Mk0011 Solved Assignment 2013 Ford


1Q2. Define market segmentation and explain the different bases for market segmentation,with an example of each.Ans.:

Market Segmentation:

Market segmentation is the process in marketing

, “of dividing a market into distinct subsets(segments) that behave in the same way or have similar needs” 

. Because each segment is fairlyhomogeneous in its needs and attitudes, it is likely to respond similarly to a given marketingstrategy. It is also likely to have similar feelings and ideas about a marketing mix, comprised of agiven product or service, sold at a given price, distributed in a certain way and promoted in acertain way. Before marketers started using the concept of market segmentation, the way thebusiness was done was through

mass marketing,

i.e. offering the same product and samemarketing mix to all consumers. The classic case of such a practice was that of Henry Ford’sphilosophy of offering Ford Model T car, with the choice to the consumers of selecting any co lour they wanted as long as it was black. If all consumers were alike, i.e. if all of them had the sameneeds, desires, personalities, backgrounds, attitudes, etc., mass marketing would have beenrelevant and highly successful. Then, only one standardized product, one advertising campaignand one marketing mix are needed for all consumers. The main advantage in this strategy is that,it costs substantially less. However, as we have seen in the vignette of HLL vs. Nirma, theconsumers are indeed diverse and such a strategy of mass marketing would be highly risky intoday’s market environment.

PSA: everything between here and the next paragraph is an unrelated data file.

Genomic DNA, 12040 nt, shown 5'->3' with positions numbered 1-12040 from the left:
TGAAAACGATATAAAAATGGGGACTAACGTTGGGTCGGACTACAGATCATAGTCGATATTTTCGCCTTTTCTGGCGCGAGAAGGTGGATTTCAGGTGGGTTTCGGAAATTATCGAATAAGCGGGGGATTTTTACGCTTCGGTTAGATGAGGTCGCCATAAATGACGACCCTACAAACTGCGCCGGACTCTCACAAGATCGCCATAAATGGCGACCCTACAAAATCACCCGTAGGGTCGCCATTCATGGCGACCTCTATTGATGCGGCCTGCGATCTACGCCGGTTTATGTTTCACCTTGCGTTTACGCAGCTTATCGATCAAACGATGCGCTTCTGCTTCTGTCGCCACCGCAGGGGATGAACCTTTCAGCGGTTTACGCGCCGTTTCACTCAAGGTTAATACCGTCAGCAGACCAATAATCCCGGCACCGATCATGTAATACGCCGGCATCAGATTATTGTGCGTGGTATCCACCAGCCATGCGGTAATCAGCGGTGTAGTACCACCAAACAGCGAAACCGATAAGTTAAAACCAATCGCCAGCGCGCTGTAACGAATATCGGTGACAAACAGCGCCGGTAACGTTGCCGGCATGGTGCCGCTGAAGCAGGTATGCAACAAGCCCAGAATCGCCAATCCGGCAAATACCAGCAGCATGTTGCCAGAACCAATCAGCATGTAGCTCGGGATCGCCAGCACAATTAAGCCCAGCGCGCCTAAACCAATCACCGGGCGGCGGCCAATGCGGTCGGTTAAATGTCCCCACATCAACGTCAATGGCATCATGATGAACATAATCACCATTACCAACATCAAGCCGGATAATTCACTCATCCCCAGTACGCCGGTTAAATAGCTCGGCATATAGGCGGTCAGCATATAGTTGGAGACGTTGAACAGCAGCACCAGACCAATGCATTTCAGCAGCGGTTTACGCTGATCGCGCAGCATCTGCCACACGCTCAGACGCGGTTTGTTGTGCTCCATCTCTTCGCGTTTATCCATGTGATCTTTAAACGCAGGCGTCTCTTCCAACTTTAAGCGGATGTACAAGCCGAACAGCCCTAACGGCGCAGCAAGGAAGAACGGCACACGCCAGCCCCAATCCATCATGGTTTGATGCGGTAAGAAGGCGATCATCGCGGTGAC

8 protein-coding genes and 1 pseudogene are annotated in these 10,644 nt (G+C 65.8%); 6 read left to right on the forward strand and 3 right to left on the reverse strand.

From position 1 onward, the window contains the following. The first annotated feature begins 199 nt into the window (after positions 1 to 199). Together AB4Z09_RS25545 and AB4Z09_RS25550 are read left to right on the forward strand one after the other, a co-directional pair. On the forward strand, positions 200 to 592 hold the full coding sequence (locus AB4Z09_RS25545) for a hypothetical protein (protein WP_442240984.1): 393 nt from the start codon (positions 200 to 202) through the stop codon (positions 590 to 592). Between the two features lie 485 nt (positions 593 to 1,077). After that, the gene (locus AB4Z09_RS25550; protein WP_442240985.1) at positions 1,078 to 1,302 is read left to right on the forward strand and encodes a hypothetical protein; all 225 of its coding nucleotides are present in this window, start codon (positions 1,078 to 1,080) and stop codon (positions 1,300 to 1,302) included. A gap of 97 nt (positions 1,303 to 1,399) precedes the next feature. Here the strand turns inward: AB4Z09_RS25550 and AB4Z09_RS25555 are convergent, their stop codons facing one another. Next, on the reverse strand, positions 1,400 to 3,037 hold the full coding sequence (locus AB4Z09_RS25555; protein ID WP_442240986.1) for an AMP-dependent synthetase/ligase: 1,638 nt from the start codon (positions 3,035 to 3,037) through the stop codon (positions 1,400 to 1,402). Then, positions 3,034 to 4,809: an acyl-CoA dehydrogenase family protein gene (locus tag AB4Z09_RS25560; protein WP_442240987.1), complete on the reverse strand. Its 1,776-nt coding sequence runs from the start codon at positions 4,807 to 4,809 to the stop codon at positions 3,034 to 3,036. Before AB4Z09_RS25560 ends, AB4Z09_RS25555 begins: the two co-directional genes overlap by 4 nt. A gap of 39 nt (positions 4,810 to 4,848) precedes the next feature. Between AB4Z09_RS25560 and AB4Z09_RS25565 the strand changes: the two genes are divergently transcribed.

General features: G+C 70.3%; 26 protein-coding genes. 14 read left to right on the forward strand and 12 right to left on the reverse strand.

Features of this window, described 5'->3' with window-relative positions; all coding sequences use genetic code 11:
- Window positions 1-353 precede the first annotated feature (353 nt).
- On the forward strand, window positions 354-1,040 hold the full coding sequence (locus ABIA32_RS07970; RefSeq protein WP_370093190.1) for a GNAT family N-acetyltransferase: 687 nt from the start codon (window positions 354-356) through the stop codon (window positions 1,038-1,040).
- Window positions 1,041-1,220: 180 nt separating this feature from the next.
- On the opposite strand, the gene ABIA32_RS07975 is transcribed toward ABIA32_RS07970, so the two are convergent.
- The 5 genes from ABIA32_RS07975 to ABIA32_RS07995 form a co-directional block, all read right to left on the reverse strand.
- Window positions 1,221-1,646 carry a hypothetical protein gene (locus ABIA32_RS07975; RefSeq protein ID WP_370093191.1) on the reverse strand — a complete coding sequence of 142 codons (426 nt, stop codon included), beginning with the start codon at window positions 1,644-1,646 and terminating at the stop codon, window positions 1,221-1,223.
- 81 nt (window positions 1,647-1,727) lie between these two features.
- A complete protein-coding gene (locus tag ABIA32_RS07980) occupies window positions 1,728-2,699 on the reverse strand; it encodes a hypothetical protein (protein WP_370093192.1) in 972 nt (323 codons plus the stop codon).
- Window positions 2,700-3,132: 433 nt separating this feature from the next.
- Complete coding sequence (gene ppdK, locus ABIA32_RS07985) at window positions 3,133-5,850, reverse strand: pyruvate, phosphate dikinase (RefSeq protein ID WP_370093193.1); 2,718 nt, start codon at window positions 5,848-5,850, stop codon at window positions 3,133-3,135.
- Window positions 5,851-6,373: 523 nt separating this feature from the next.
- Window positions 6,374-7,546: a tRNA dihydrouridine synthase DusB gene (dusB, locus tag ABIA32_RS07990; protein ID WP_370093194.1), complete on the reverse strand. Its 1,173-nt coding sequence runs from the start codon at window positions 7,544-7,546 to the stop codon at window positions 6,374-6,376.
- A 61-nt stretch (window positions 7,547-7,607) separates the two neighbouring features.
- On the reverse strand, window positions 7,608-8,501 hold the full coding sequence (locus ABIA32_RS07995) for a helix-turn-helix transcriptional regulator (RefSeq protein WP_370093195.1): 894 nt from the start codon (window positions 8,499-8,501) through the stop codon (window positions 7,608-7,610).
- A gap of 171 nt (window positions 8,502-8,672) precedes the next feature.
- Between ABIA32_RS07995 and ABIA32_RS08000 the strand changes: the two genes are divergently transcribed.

0Bases for Market Segmentation

The first step in developing a segmentation strategy is, to select the most appropriate basis onwhich the market can be segmented. There are many ways in which this can be done and somemost popular variables used for market segmentation are discussed in the following paragraphs:

Geographic Segmentation:

In this method, the market is divided on the basis of location. There can be different categories insuch segmentation also. Some of these are:



Region of the world or country:

East, West, South, North, Central, coastal, hilly, etc.



City Size: